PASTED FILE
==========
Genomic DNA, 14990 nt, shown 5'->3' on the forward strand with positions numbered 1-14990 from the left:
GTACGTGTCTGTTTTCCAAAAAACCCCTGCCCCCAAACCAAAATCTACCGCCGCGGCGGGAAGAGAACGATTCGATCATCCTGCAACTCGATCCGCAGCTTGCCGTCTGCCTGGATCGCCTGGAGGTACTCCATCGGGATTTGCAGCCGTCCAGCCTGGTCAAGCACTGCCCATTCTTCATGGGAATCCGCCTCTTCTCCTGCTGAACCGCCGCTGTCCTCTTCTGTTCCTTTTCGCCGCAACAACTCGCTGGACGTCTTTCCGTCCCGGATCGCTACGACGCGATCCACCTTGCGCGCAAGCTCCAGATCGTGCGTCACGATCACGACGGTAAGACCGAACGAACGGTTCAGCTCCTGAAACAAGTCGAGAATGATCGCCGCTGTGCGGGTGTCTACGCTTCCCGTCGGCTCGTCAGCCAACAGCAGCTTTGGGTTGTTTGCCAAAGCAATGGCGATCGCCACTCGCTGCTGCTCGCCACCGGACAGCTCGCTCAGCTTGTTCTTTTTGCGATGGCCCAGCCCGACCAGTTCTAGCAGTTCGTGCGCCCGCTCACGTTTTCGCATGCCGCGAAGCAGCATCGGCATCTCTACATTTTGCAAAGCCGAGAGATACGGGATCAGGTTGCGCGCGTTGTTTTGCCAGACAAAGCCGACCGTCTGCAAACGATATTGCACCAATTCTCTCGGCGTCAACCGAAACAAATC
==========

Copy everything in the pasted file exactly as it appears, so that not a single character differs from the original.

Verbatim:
Genomic DNA, 14990 nt, shown 5'->3' on the forward strand with positions numbered 1-14990 from the left:
GTACGTGTCTGTTTTCCAAAAAACCCCTGCCCCCAAACCAAAATCTACCGCCGCGGCGGGAAGAGAACGATTCGATCATCCTGCAACTCGATCCGCAGCTTGCCGTCTGCCTGGATCGCCTGGAGGTACTCCATCGGGATTTGCAGCCGTCCAGCCTGGTCAAGCACTGCCCATTCTTCATGGGAATCCGCCTCTTCTCCTGCTGAACCGCCGCTGTCCTCTTCTGTTCCTTTTCGCCGCAACAACTCGCTGGACGTCTTTCCGTCCCGGATCGCTACGACGCGATCCACCTTGCGCGCAAGCTCCAGATCGTGCGTCACGATCACGACGGTAAGACCGAACGAACGGTTCAGCTCCTGAAACAAGTCGAGAATGATCGCCGCTGTGCGGGTGTCTACGCTTCCCGTCGGCTCGTCAGCCAACAGCAGCTTTGGGTTGTTTGCCAAAGCAATGGCGATCGCCACTCGCTGCTGCTCGCCACCGGACAGCTCGCTCAGCTTGTTCTTTTTGCGATGGCCCAGCCCGACCAGTTCTAGCAGTTCGTGCGCCCGCTCACGTTTTCGCATGCCGCGAAGCAGCATCGGCATCTCTACATTTTGCAAAGCCGAGAGATACGGGATCAGGTTGCGCGCGTTGTTTTGCCAGACAAAGCCGACCGTCTGCAAACGATATTGCACCAATTCTCTCGGCGTCAACCGAAACAAATC